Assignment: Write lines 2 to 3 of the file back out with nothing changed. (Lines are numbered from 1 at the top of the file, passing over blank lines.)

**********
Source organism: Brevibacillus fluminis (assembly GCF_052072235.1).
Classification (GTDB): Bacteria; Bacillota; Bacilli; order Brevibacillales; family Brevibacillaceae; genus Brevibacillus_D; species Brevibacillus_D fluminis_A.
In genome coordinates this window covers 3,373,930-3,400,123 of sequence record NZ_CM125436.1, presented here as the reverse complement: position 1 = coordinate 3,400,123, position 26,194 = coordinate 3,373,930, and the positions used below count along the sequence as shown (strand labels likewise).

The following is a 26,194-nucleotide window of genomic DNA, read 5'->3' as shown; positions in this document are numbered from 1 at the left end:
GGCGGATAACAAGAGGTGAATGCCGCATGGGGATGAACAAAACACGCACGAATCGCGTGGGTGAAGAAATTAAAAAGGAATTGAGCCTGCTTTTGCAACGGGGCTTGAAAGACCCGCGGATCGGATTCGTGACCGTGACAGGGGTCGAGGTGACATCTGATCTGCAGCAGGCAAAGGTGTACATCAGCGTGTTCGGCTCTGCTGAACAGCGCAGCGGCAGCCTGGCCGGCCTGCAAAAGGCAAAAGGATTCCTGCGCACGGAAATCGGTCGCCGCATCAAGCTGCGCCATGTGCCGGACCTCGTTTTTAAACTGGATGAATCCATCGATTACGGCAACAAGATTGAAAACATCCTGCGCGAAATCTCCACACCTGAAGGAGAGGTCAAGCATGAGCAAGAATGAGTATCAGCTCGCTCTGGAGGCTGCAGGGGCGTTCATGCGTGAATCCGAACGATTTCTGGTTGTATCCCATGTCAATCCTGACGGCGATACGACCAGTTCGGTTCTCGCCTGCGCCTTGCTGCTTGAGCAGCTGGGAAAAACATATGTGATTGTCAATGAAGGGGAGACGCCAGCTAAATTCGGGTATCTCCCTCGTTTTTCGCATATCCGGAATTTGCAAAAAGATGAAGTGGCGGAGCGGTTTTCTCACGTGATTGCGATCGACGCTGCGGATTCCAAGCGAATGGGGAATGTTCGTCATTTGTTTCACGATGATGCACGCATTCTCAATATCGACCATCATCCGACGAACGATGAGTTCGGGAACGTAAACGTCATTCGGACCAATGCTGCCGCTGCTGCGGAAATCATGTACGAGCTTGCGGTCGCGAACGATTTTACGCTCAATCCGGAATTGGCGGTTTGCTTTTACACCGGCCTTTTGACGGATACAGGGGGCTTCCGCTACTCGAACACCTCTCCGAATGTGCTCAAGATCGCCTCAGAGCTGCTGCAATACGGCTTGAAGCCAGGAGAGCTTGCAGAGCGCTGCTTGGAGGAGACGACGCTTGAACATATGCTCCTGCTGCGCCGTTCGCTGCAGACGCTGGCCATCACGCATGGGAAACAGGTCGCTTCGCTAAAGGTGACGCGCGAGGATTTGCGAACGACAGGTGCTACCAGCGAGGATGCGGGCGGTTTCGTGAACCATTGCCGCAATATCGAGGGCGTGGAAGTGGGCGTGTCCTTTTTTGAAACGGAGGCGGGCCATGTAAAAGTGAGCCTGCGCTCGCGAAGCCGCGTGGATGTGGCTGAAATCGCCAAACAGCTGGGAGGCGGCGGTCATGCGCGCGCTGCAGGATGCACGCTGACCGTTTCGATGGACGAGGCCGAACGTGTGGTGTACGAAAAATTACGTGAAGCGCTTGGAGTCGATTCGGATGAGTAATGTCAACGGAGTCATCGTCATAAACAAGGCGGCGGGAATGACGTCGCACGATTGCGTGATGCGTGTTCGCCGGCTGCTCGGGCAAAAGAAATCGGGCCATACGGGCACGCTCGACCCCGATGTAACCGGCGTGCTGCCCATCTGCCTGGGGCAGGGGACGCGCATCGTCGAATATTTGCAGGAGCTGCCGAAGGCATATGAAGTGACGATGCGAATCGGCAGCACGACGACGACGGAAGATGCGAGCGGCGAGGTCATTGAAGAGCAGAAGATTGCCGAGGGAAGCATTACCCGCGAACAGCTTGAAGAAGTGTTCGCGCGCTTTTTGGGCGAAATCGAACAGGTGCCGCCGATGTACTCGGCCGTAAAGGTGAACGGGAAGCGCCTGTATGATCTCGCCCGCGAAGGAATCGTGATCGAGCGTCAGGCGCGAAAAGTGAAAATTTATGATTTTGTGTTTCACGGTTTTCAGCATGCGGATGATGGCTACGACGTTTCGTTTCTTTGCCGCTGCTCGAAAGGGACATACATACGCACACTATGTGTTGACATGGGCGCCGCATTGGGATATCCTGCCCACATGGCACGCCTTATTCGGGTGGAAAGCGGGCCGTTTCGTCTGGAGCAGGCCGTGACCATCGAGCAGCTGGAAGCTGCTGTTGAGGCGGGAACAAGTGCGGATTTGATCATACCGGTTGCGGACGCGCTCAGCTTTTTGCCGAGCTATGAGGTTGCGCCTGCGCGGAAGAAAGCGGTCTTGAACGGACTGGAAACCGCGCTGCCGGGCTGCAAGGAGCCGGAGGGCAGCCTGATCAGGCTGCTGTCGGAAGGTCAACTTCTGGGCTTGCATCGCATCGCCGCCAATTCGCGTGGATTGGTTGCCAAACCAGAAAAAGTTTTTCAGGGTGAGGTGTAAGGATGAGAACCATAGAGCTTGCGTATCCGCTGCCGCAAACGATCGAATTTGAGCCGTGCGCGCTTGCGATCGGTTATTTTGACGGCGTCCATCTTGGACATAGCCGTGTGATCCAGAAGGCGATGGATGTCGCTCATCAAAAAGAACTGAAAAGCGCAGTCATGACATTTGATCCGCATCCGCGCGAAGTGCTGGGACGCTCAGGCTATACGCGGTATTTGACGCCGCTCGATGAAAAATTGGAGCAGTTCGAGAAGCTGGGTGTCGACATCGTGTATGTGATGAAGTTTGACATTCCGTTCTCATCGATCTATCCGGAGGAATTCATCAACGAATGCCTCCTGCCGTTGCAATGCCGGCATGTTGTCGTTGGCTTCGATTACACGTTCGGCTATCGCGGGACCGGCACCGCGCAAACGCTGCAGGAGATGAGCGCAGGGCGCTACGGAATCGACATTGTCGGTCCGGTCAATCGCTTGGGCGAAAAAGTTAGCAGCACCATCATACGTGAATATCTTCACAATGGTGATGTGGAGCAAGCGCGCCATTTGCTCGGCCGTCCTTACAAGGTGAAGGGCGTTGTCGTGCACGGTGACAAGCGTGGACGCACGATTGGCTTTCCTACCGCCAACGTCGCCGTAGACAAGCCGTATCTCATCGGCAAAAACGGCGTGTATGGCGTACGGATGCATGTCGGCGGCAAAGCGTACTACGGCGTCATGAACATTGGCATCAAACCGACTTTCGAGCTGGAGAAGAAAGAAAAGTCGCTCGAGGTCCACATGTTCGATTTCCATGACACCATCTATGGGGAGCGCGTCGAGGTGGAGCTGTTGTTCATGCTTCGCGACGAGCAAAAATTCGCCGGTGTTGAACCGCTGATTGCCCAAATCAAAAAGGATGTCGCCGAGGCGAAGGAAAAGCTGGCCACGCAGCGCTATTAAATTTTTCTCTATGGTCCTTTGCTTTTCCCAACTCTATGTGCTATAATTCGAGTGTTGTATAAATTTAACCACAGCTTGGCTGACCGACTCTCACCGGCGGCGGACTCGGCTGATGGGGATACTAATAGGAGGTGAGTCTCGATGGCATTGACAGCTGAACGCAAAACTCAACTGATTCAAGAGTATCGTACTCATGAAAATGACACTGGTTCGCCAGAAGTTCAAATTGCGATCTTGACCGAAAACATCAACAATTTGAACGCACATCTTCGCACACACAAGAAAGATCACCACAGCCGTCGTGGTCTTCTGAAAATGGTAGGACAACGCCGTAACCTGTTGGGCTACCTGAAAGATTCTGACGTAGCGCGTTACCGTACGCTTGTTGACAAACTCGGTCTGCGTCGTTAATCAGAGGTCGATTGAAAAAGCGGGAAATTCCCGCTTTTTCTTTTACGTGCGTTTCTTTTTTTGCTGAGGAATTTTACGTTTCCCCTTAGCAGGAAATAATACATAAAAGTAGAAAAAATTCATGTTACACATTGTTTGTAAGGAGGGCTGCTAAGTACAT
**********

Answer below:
Classification (GTDB): Bacteria; Bacillota; Bacilli; order Brevibacillales; family Brevibacillaceae; genus Brevibacillus_D; species Brevibacillus_D fluminis_A.
In genome coordinates this window covers 3,373,930-3,400,123 of sequence record NZ_CM125436.1, presented here as the reverse complement: position 1 = coordinate 3,400,123, position 26,194 = coordinate 3,373,930, and the positions used below count along the sequence as shown (strand labels likewise).